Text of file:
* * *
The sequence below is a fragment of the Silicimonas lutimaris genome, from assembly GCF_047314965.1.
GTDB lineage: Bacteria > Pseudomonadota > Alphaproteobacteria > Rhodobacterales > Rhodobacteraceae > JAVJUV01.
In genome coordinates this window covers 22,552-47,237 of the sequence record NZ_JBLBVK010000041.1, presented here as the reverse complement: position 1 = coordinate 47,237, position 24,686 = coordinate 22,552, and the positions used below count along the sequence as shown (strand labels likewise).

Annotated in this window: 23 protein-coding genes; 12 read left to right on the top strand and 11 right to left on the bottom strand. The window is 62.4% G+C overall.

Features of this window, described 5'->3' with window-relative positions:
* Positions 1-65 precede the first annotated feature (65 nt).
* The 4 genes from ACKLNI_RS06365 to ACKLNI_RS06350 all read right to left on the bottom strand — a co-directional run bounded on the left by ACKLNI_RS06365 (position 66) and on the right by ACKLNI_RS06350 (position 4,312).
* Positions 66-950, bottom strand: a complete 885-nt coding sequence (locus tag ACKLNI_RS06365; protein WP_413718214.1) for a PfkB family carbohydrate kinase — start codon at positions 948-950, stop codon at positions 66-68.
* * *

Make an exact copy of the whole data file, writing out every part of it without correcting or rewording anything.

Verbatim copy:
The sequence below is a fragment of the Silicimonas lutimaris genome, from assembly GCF_047314965.1.
GTDB lineage: Bacteria > Pseudomonadota > Alphaproteobacteria > Rhodobacterales > Rhodobacteraceae > JAVJUV01.
In genome coordinates this window covers 22,552-47,237 of the sequence record NZ_JBLBVK010000041.1, presented here as the reverse complement: position 1 = coordinate 47,237, position 24,686 = coordinate 22,552, and the positions used below count along the sequence as shown (strand labels likewise).

Annotated in this window: 23 protein-coding genes; 12 read left to right on the top strand and 11 right to left on the bottom strand. The window is 62.4% G+C overall.

Features of this window, described 5'->3' with window-relative positions:
* Positions 1-65 precede the first annotated feature (65 nt).
* The 4 genes from ACKLNI_RS06365 to ACKLNI_RS06350 all read right to left on the bottom strand — a co-directional run bounded on the left by ACKLNI_RS06365 (position 66) and on the right by ACKLNI_RS06350 (position 4,312).
* Positions 66-950, bottom strand: a complete 885-nt coding sequence (locus tag ACKLNI_RS06365; protein WP_413718214.1) for a PfkB family carbohydrate kinase — start codon at positions 948-950, stop codon at positions 66-68.